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Huntington's Disease Youth Organization

Six questions about testing, symptoms and treatment

HDYO has more information about HD available for young people, parents and professionals on our site:

www.hdyo.org

Q. Hello I have some questions regarding the diseases, because my mom has it.

  1. Why am I not yet allowed to get tested for this disease?

  2. How much is the medicine for this illness?

  3. Since when does this disease exist?

  4. How does the medication delay the onset of the disease?

  5. Can the diagnose also be wrong?

  6. Which symptoms indicate the disease?

Arvid, Teen, Germany

Ask a question

A. Hi Arvid Thank you for sending your questions to us, please see some answers below!

Q1. A person must be 18 to get tested, this is to make sure they are very aware of their decision. This is a very serious decision that someone at risk must make (do I want to know or not?) so they must be certain they are ready and able to handle the testing process plus either result. That does not mean you cannot speak with a genetic counsellor, even now at 13, you can have an appointment to speak with a genetic counsellor about your risk - just to talk.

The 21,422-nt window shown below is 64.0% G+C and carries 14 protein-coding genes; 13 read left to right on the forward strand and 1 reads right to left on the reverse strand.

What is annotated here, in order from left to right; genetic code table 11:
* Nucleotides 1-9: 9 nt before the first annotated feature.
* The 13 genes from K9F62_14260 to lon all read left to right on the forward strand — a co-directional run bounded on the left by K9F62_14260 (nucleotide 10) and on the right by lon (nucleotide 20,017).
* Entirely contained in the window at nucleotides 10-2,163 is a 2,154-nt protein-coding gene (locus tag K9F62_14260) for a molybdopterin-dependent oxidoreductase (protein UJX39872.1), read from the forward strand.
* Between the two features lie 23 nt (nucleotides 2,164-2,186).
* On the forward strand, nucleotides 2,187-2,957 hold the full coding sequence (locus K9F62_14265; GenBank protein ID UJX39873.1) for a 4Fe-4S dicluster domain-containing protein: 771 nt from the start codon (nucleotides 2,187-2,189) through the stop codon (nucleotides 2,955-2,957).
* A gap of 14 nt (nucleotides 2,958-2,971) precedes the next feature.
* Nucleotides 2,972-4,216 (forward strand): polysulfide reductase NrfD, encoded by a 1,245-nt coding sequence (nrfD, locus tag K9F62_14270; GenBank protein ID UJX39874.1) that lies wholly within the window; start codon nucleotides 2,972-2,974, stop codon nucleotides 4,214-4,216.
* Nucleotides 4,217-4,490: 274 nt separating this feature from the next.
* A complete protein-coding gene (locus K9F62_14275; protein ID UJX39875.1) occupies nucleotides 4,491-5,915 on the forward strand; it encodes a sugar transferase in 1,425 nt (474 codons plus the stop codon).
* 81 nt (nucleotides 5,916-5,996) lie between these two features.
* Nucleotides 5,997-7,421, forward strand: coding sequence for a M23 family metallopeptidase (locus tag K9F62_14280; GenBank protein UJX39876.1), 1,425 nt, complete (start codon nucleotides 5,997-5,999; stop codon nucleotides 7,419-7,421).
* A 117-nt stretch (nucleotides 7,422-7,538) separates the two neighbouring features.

Q2. Medicine for HD varies in cost, but most are available through the national health service of your country so are not expensive for families. In some countries there is no government support and it becomes expensive to buy the medicine.

Q3. HD has been around for a long time, it is not a new disease - we just didn’t know what it was hundreds of years ago.

Q4. Medicine for HD currently does not delay the condition, but they can help symptoms such as movements, behavioural, depression etc. We hope some treatments that delay HD will be available soon - research is going well.

Q5. I am not a neurologist but yes, people can be wrongly diagnosed with HD. I think it is less common these days, but it used to be very common to here people being misdiagnosed.

Q6. HD has three main symptoms: movements, cognitive (thinking) and behavioural. So a person may keep moving, can struggle with thinking or multi-tasking, and may have difficult behaviour changes in their personality.

I hope this helps, please contact us again if you have more questions or concerns. We are here to help.

Matt